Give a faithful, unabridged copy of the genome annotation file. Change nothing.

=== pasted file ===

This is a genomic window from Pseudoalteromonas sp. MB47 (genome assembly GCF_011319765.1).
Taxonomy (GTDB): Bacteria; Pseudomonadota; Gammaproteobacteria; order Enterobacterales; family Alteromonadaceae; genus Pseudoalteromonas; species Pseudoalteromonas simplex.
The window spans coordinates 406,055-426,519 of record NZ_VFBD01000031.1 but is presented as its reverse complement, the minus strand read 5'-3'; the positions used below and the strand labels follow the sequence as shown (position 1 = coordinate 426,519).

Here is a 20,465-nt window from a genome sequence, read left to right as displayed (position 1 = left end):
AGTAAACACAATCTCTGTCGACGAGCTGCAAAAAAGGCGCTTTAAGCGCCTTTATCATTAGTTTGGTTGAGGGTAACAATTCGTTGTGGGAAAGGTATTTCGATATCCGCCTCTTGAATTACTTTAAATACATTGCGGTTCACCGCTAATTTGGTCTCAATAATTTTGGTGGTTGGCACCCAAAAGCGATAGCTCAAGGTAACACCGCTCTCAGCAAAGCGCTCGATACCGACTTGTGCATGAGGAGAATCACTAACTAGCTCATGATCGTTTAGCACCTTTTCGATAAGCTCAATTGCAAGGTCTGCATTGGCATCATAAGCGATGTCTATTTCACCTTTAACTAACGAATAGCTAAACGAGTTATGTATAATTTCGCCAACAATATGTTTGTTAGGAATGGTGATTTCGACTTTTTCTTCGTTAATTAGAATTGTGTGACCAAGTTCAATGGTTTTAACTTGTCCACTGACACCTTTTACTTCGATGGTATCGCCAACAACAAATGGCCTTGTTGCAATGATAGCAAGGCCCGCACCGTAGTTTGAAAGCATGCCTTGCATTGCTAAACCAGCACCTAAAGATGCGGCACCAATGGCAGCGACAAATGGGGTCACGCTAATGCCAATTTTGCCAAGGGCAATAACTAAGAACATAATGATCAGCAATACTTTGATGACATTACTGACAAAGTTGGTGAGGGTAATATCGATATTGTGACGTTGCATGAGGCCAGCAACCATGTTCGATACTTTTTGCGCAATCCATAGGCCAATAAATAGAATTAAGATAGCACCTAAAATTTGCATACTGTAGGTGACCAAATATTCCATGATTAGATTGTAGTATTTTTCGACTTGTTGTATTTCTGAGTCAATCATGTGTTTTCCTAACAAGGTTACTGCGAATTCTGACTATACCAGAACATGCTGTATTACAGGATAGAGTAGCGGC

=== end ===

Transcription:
This is a genomic window from Pseudoalteromonas sp. MB47 (genome assembly GCF_011319765.1).
Taxonomy (GTDB): Bacteria; Pseudomonadota; Gammaproteobacteria; order Enterobacterales; family Alteromonadaceae; genus Pseudoalteromonas; species Pseudoalteromonas simplex.
The window spans coordinates 406,055-426,519 of record NZ_VFBD01000031.1 but is presented as its reverse complement, the minus strand read 5'-3'; the positions used below and the strand labels follow the sequence as shown (position 1 = coordinate 426,519).

Here is a 20,465-nt window from a genome sequence, read left to right as displayed (position 1 = left end):
AGTAAACACAATCTCTGTCGACGAGCTGCAAAAAAGGCGCTTTAAGCGCCTTTATCATTAGTTTGGTTGAGGGTAACAATTCGTTGTGGGAAAGGTATTTCGATATCCGCCTCTTGAATTACTTTAAATACATTGCGGTTCACCGCTAATTTGGTCTCAATAATTTTGGTGGTTGGCACCCAAAAGCGATAGCTCAAGGTAACACCGCTCTCAGCAAAGCGCTCGATACCGACTTGTGCATGAGGAGAATCACTAACTAGCTCATGATCGTTTAGCACCTTTTCGATAAGCTCAATTGCAAGGTCTGCATTGGCATCATAAGCGATGTCTATTTCACCTTTAACTAACGAATAGCTAAACGAGTTATGTATAATTTCGCCAACAATATGTTTGTTAGGAATGGTGATTTCGACTTTTTCTTCGTTAATTAGAATTGTGTGACCAAGTTCAATGGTTTTAACTTGTCCACTGACACCTTTTACTTCGATGGTATCGCCAACAACAAATGGCCTTGTTGCAATGATAGCAAGGCCCGCACCGTAGTTTGAAAGCATGCCTTGCATTGCTAAACCAGCACCTAAAGATGCGGCACCAATGGCAGCGACAAATGGGGTCACGCTAATGCCAATTTTGCCAAGGGCAATAACTAAGAACATAATGATCAGCAATACTTTGATGACATTACTGACAAAGTTGGTGAGGGTAATATCGATATTGTGACGTTGCATGAGGCCAGCAACCATGTTCGATACTTTTTGCGCAATCCATAGGCCAATAAATAGAATTAAGATAGCACCTAAAATTTGCATACTGTAGGTGACCAAATATTCCATGATTAGATTGTAGTATTTTTCGACTTGTTGTATTTCTGAGTCAATCATGTGTTTTCCTAACAAGGTTACTGCGAATTCTGACTATACCAGAACATGCTGTATTACAGGATAGAGTAGCGGC